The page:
learning, natural wonders, on closer examination, perseverance, photography, sunset, technology

Chasing the sunset…

After seeing that possibly elusive opening in the clouds on Saturday night I stopped for the sunset on the way to Hudson beach.  It has been suggested to me by more than one fisherman that Hammond’s Creek bridge isn’t the best place in Aripeka to take sunset photos.  They both said to go to the next bridge down.  Not knowing exactly where they meant for me to go I kept glancing to my right as I drove, to find the spot and to make sure that the promise of a beautiful sunset was still on the table.  And I came around a bend to see the prettiest setting for the sunset that I’d seen in a while.  I turned the car around and found a place to pull off the road, and climbed over the guardrail to set the camera up as far off the road as I could.  My landing zone was probably 6 square feet.  Standing on that little road, at a hairpin bend in the road, in the twilight, was probably not the best move, but it was a great shot.  Not the one they told me to look for though, guess I’ll try to find that next time…5-20sunsetHDR25-19aripekasunset

And from the iPhone a panoramic shot, straight out of the camera…iphonearipekasunsetWell, I did resize from the 56 mp size that it was.  Yes, the color really was that dramatic.  And I took so many pictures, but all of the same exact scene.  There was nowhere else to look from that little spot.  After you’ve been looking at the photos in order to choose the few you’ll use they begin to look normal, then you check the post later and that’s when you’ll see how strong the colors are.  But with another day of thunderstorms ahead this post will probably be published as is.  Just another day on the Nature Coast…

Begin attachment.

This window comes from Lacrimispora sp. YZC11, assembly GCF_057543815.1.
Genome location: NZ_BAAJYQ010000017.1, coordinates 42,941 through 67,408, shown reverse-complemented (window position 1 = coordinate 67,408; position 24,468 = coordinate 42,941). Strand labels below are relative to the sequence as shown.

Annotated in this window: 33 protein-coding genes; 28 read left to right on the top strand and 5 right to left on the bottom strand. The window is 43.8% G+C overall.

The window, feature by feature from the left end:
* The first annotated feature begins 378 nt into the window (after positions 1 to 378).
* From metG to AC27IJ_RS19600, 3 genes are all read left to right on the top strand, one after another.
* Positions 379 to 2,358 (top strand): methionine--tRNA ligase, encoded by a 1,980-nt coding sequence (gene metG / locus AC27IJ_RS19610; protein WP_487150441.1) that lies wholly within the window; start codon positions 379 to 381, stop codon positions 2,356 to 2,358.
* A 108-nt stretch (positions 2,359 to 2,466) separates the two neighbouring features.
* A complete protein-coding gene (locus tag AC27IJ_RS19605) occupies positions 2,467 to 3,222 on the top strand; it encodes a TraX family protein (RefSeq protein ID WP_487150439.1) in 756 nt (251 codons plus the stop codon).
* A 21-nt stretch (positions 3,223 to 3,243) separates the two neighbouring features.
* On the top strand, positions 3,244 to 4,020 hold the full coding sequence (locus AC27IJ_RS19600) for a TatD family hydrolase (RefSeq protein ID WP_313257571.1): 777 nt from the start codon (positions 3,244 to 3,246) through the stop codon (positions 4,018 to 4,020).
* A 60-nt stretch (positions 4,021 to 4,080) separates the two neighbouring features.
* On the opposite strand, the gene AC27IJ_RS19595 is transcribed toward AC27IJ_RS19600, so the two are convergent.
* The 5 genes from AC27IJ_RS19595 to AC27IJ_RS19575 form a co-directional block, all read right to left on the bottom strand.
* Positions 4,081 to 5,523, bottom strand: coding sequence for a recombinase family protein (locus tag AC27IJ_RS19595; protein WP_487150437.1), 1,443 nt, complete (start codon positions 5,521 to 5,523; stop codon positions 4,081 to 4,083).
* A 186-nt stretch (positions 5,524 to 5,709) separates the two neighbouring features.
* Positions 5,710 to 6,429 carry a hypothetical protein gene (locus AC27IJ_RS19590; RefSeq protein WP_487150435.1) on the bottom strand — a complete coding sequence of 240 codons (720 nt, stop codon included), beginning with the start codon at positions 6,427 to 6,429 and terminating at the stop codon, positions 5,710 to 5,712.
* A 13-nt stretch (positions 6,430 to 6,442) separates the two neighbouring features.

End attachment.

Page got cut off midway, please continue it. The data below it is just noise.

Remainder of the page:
go with the flow, healing, life goes on, moments, natural wonders, nature, photography, sunrise

Daybreak…

I was the only one there for the sunrise at Hammond’s Creek bridge.  Well, if you don’t count the no-see-ums that is.  They were there in spades, and attacked before I could get the camera set up.  For once I was happy that I barely made it as the sun came up.  The two footed Great Blue Heron was there too, and watched me as I switched back and forth across the road, shooting the sunrise and the reflection.  And just as I was getting ready to leave the Budweiser bicycle guy rode up and said ‘hi’.  I made fun of him after I met him last time, and I felt a little bad about that since he was so friendly, and said he was glad I got some good pictures.  I didn’t stay to see if he enjoys a beer with every sunrise…

5-10HDRsunrise25-10HDRHammonds5-10HDRHammonds25-10HDRHammonds3

finding my way, natural wonders, nature, photography, simple things, sunrise, technology, unintended images